Ellipsis is a punctuation mark that refers to the omission of a word, words, phrase, paragraph or sentence that is not necessary. The sentence can still be understood with the presence of the ellipsis.
The ellipsis is formed by a set of three spaced full-stops/periods. There is also a space before and after the ellipsis. Four full-stops are used if the ellipsis comes at the end of a sentence: three full-stops to indicate an ellipsis followed by a full-stop to indicate the end of the sentence. The ellipsis can occur at the beginning, in the middle, or at the end of a sentence or clause.
- Without ellipsis: You might say, "I ate a chicken pie, and she ate just a donut."
- With ellipsis: You might say, "I ate a chicken pie, and she just a donut."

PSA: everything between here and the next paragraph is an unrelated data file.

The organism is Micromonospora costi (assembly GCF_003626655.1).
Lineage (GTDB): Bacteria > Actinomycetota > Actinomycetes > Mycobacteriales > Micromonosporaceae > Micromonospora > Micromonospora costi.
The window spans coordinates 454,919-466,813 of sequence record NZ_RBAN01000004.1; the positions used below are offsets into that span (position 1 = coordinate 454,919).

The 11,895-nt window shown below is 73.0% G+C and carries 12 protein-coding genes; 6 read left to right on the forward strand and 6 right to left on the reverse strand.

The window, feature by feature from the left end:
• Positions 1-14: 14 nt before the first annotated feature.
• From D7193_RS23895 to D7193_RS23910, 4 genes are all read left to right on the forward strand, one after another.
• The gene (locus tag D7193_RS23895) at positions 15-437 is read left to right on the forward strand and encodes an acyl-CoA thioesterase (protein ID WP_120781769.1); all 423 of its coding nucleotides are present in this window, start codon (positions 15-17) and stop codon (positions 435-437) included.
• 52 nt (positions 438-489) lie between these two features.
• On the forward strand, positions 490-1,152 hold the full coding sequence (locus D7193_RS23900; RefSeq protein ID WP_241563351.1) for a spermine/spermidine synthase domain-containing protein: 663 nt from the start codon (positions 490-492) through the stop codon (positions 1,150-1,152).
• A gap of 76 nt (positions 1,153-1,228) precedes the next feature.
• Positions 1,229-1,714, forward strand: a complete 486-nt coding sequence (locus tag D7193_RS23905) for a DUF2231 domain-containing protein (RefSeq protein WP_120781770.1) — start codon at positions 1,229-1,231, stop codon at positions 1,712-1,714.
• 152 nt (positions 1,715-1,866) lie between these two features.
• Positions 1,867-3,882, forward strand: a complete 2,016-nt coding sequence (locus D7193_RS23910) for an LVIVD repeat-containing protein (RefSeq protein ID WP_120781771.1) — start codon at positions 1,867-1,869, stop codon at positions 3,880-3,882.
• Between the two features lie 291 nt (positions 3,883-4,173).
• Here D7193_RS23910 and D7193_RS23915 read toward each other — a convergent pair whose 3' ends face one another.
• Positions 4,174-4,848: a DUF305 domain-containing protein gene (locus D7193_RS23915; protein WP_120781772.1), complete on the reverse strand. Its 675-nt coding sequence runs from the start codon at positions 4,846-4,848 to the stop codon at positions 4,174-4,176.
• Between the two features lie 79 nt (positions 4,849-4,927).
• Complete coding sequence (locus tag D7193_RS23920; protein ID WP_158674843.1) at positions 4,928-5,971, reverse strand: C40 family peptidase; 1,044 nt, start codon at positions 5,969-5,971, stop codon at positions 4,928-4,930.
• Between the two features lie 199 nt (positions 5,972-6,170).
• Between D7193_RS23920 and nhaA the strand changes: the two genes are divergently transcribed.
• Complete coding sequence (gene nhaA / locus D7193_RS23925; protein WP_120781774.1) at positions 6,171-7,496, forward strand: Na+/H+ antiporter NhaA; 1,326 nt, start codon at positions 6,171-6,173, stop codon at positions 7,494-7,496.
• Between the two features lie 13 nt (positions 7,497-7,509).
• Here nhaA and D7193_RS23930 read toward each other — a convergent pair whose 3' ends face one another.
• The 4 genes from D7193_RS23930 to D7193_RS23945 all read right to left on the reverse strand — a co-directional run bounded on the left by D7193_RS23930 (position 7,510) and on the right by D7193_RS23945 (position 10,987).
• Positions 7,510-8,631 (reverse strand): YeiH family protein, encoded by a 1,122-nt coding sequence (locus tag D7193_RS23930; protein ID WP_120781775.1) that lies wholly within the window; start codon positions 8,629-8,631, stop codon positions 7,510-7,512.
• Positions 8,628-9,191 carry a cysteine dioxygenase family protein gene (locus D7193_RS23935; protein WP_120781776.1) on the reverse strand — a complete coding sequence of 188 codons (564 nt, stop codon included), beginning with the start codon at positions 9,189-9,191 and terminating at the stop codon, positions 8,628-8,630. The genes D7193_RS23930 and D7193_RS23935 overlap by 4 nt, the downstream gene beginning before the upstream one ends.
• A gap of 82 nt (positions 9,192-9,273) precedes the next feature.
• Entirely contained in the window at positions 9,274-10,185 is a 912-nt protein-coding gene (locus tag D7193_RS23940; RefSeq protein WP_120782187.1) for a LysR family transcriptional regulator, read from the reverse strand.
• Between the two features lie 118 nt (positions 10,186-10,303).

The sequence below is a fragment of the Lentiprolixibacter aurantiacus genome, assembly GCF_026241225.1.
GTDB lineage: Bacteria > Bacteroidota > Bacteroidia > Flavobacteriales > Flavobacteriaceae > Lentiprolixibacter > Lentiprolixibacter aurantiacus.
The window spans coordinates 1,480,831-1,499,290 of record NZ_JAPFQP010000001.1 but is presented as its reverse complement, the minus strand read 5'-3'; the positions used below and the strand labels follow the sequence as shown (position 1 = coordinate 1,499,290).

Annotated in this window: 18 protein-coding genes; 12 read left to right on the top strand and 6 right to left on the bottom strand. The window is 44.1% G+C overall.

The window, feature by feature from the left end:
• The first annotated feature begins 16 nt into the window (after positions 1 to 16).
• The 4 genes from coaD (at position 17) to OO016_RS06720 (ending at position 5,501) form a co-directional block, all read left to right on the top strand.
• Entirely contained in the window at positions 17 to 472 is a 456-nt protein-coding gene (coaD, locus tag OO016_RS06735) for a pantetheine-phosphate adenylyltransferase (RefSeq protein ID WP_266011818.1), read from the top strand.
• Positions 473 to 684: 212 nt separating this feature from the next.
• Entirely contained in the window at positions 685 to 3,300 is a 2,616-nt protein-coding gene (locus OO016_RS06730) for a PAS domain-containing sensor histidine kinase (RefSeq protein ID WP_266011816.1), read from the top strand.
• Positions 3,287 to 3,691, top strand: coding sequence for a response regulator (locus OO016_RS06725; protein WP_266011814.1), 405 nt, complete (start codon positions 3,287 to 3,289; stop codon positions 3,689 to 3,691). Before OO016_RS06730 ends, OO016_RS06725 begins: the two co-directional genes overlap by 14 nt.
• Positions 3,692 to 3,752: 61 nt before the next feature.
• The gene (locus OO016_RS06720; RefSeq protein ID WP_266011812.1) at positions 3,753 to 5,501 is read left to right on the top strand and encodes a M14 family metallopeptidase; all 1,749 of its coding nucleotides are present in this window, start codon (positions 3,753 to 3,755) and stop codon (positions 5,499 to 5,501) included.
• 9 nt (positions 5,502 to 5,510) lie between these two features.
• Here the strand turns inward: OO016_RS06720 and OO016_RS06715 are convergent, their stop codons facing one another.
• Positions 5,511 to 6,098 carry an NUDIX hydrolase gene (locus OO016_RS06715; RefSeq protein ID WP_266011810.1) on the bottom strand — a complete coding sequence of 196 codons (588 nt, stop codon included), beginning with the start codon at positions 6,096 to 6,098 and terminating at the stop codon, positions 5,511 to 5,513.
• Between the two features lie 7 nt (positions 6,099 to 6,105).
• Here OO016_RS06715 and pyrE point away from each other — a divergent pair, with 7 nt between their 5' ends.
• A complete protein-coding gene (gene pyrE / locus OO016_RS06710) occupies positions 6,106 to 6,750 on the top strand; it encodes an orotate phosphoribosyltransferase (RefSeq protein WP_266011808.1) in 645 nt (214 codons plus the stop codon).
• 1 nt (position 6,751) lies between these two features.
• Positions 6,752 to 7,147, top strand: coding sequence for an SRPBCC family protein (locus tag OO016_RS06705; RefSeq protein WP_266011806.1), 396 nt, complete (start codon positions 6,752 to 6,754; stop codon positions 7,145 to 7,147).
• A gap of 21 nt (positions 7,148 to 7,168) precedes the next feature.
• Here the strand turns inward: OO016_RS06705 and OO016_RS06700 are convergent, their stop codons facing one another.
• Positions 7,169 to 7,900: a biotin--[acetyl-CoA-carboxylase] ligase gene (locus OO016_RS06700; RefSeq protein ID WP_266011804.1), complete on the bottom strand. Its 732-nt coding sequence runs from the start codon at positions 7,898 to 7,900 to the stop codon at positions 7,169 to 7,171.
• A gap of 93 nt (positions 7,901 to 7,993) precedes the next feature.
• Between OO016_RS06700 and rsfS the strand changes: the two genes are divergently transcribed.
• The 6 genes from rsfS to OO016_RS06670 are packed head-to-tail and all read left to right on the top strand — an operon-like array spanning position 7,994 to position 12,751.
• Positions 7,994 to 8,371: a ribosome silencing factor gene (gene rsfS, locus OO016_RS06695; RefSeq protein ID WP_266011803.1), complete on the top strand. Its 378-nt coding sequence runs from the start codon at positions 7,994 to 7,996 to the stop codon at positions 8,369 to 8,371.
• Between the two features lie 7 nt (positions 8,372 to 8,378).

(The word ate is omitted because it is understood from the context what the speaker means.)
- Without ellipsis: She went to the spring sale on Saturday, and her brother went to the spring sale on Sunday.
- With ellipsis: She went to the spring sale on Saturday and her brother on Sunday.
(The word went to the spring sale was omitted and the sentence can still be understood.)
- Is that your bag? No, it's Tom's bag.
- Is that your bag? No, it's Tom's.
(The word bag is omitted as it is understood.)
Ellipsis shows pause, hesitation, or interruption
An ellipsis is used to show a pause, hesitation, or interruption.
Ellipsis within quotation or with question mark
Ellipsis at end of quotation
When a quotation ends with an ellipsis, the ellipsis of three full-stops is followed by a sentence full-stop – that is, four full-stops altogether. There will be no space before the first or after the last full-stop.
Ellipsis used in long quote
If a quote is too long, the words that are unnecessary may be omitted and replaced with an ellipsis.
- "Our plan for the summer was to climb the mountain. We had a long discussion about it days before the climb, and a week later we all agreed to cancel the plan.
- "Our plan for the summer was to climb the mountain. We had a long discussion about it . . . and . . . all agreed to cancel the plan."